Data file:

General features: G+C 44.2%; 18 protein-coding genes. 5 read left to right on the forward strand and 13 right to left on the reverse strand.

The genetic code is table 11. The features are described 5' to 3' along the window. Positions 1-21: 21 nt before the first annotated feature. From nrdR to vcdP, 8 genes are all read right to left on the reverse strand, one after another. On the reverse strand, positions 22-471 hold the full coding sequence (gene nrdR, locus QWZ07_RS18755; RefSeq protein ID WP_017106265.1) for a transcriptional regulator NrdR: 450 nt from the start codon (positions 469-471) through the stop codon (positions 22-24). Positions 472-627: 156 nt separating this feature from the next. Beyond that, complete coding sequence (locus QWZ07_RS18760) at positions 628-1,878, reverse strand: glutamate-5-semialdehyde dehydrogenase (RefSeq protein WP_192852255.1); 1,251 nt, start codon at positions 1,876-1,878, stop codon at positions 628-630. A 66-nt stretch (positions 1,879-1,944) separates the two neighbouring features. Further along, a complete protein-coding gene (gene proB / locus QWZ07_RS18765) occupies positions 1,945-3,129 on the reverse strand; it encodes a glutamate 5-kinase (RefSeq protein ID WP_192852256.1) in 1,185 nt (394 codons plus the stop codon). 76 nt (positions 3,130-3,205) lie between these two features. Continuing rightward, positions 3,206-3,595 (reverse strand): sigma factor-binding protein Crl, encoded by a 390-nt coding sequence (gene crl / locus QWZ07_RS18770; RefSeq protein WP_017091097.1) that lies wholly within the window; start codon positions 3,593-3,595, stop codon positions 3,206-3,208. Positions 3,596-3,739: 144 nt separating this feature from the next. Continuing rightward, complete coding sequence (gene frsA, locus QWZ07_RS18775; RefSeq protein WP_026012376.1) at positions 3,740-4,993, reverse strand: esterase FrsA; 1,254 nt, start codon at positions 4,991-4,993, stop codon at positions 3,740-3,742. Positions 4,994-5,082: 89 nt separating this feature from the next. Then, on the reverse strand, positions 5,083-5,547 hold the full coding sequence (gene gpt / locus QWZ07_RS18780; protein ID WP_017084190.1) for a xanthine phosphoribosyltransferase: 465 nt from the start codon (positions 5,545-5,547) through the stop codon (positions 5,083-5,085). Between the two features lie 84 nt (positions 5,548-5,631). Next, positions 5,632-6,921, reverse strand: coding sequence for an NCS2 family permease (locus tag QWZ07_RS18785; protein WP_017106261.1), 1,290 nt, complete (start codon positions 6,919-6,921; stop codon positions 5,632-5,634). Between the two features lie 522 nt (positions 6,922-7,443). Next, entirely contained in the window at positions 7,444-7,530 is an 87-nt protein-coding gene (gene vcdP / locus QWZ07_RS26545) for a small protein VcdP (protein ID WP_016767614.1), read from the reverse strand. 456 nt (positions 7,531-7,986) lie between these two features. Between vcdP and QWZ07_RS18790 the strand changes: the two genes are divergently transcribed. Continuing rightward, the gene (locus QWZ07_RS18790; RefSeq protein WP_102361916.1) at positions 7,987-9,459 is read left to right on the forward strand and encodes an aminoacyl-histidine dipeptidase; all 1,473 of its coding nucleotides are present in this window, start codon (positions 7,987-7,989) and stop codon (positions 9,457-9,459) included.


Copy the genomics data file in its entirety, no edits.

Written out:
General features: G+C 44.2%; 18 protein-coding genes. 5 read left to right on the forward strand and 13 right to left on the reverse strand.

The genetic code is table 11. The features are described 5' to 3' along the window. Positions 1-21: 21 nt before the first annotated feature. From nrdR to vcdP, 8 genes are all read right to left on the reverse strand, one after another. On the reverse strand, positions 22-471 hold the full coding sequence (gene nrdR, locus QWZ07_RS18755; RefSeq protein ID WP_017106265.1) for a transcriptional regulator NrdR: 450 nt from the start codon (positions 469-471) through the stop codon (positions 22-24). Positions 472-627: 156 nt separating this feature from the next. Beyond that, complete coding sequence (locus QWZ07_RS18760) at positions 628-1,878, reverse strand: glutamate-5-semialdehyde dehydrogenase (RefSeq protein WP_192852255.1); 1,251 nt, start codon at positions 1,876-1,878, stop codon at positions 628-630. A 66-nt stretch (positions 1,879-1,944) separates the two neighbouring features. Further along, a complete protein-coding gene (gene proB / locus QWZ07_RS18765) occupies positions 1,945-3,129 on the reverse strand; it encodes a glutamate 5-kinase (RefSeq protein ID WP_192852256.1) in 1,185 nt (394 codons plus the stop codon). 76 nt (positions 3,130-3,205) lie between these two features. Continuing rightward, positions 3,206-3,595 (reverse strand): sigma factor-binding protein Crl, encoded by a 390-nt coding sequence (gene crl / locus QWZ07_RS18770; RefSeq protein WP_017091097.1) that lies wholly within the window; start codon positions 3,593-3,595, stop codon positions 3,206-3,208. Positions 3,596-3,739: 144 nt separating this feature from the next. Continuing rightward, complete coding sequence (gene frsA, locus QWZ07_RS18775; RefSeq protein WP_026012376.1) at positions 3,740-4,993, reverse strand: esterase FrsA; 1,254 nt, start codon at positions 4,991-4,993, stop codon at positions 3,740-3,742. Positions 4,994-5,082: 89 nt separating this feature from the next. Then, on the reverse strand, positions 5,083-5,547 hold the full coding sequence (gene gpt / locus QWZ07_RS18780; protein ID WP_017084190.1) for a xanthine phosphoribosyltransferase: 465 nt from the start codon (positions 5,545-5,547) through the stop codon (positions 5,083-5,085). Between the two features lie 84 nt (positions 5,548-5,631). Next, positions 5,632-6,921, reverse strand: coding sequence for an NCS2 family permease (locus tag QWZ07_RS18785; protein WP_017106261.1), 1,290 nt, complete (start codon positions 6,919-6,921; stop codon positions 5,632-5,634). Between the two features lie 522 nt (positions 6,922-7,443). Next, entirely contained in the window at positions 7,444-7,530 is an 87-nt protein-coding gene (gene vcdP / locus QWZ07_RS26545) for a small protein VcdP (protein ID WP_016767614.1), read from the reverse strand. 456 nt (positions 7,531-7,986) lie between these two features. Between vcdP and QWZ07_RS18790 the strand changes: the two genes are divergently transcribed. Continuing rightward, the gene (locus QWZ07_RS18790; RefSeq protein WP_102361916.1) at positions 7,987-9,459 is read left to right on the forward strand and encodes an aminoacyl-histidine dipeptidase; all 1,473 of its coding nucleotides are present in this window, start codon (positions 7,987-7,989) and stop codon (positions 9,457-9,459) included.